Kids Committing Murder


Children under 18 years old are committing more and more major criminal offenses, and video games like Grand Theft Auto cannot be to blame.  On October 11, 2013, an 11 year old boy in Washington state was found guilty of conspiring to commit murder against a 10 year old girl.  His reason for planning to stab the 10 year old girl to death?  Because he found her to be “really annoying.” The judge in the case called it the most serious case he had ever come across in his career.  Defense counsel attempted to present evidence that the boy could not separate fact and reality from fantasy, a theory which was ultimately rejected by the judge.  However, they were able to successfully present some evidence that the boy suffered from bipolar disorder.  Still, the fifth grader was ultimately found guilty of the crime and acquitted of criminal tampering.  He was tried as a juvenile because of his very young age and faces sentencing in early November 2013.

Even closer to home, juvenile Macyo January is accused of committing a string of burglaries throughout Colorado Springs and El Paso County in Colorado, and during one bust he unexpectedly came across homeowners, a young newlywed couple, and allegedly murdered them.  Evidence presented in pretrial proceedings revealed that the wife, Whitney Butler was pregnant when she was shot in her head and killed as she kneeled over her dying husband, David Dunlap in a scene and image that will be forever etched into the minds of jurors, should the case go to a jury trial.  While January could have been tried in juvenile court because of his age at the time of crime, a judge determined that he would be tried for murder as an adult.  Courts may consider several factors in determining whether a Colorado juvenile will be tried in juvenile court or adult felony court, including the severity of the crime, how close a child is to the age of 18 at the time of the offense, and the child’s mental capacity or emotional maturity.  In the case of January, he was four month’s short of turning 18 when he committed the offense and documents from the Division of Youth Corrections in Colorado reveal that Macyo January self-reported that he would have no problem committing murder if he “knew he could get away with it.”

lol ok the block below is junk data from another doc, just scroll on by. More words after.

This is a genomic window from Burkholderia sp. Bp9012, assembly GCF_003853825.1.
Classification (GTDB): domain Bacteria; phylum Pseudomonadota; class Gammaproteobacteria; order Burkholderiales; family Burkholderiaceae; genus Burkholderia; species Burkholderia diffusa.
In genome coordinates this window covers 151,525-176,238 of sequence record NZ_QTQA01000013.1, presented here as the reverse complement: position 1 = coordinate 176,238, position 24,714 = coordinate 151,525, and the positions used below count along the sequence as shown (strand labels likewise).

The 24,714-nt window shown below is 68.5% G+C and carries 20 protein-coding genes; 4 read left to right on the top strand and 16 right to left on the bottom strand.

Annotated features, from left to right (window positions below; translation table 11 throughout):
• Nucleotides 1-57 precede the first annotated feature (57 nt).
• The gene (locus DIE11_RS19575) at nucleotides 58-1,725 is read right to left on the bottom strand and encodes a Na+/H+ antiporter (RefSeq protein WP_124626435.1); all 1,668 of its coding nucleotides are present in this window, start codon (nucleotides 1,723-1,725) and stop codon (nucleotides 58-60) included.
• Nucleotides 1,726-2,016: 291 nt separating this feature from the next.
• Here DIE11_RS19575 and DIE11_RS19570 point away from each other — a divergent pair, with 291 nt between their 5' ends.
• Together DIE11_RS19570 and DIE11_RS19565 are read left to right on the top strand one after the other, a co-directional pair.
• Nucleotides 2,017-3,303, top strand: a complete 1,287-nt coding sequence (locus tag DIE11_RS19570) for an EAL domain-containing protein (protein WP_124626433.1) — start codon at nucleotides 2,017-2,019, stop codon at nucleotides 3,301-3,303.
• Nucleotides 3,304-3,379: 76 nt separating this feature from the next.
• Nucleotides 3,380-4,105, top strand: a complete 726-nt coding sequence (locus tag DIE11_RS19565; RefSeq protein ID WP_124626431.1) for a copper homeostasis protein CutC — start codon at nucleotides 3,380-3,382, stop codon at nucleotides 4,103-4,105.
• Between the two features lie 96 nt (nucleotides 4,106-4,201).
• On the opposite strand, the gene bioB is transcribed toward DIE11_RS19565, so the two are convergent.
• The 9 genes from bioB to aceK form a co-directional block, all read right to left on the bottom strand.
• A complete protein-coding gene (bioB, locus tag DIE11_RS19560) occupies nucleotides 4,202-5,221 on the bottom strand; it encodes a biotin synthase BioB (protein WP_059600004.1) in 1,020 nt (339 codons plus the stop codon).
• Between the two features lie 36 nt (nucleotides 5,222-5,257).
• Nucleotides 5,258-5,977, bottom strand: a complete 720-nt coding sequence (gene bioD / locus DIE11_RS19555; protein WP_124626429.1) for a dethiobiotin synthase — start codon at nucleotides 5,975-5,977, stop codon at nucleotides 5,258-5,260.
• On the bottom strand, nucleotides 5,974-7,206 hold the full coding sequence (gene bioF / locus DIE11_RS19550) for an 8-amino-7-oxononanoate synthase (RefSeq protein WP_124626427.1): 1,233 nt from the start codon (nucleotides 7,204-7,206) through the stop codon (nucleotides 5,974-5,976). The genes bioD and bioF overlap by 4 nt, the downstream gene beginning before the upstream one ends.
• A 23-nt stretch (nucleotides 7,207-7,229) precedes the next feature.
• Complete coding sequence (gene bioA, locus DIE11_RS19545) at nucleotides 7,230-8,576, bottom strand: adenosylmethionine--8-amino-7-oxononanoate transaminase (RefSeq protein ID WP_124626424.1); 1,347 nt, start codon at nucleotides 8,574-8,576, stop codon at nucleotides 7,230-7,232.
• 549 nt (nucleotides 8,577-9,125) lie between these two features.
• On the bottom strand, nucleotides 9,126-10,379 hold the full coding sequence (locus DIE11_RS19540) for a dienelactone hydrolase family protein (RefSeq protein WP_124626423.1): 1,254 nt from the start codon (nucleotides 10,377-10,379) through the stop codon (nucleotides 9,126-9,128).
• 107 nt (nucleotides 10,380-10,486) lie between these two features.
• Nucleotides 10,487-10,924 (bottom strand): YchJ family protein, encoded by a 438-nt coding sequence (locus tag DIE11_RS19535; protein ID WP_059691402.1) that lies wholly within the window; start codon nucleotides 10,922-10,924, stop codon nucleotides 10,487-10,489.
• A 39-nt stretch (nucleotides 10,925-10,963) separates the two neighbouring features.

Cases like this are certainly alarming, and for the most part, prosecutors do not feel overwhelming senses of victory when a very serious case involving a child ends.  In cases of conviction victims and their families may feel that some justice was served, but overall there are larger societal and cultural concerns at play.  Whether its a serious case or a minor juvenile offense, consider consulting an attorney with experience in Juvenile Court before you commit to any plea agreement.  Attorney Marika Frady in Colorado Springs, Colorado, has years of experience handling juvenile court cases, including misdemeanors, felonies and sexual offenses.  She also spent two years as the deputy district attorney in charge of determining which charges to file in the approximately 1500 cases submitted by law enforcement agencies annually.  While the juvenile court system in Colorado is designed to mimic the penalties and procedures of the adult justice system, there are key differences that you need to know and scheduling a consultation with a knowledgeable lawyer is the fastest way to get those answers.





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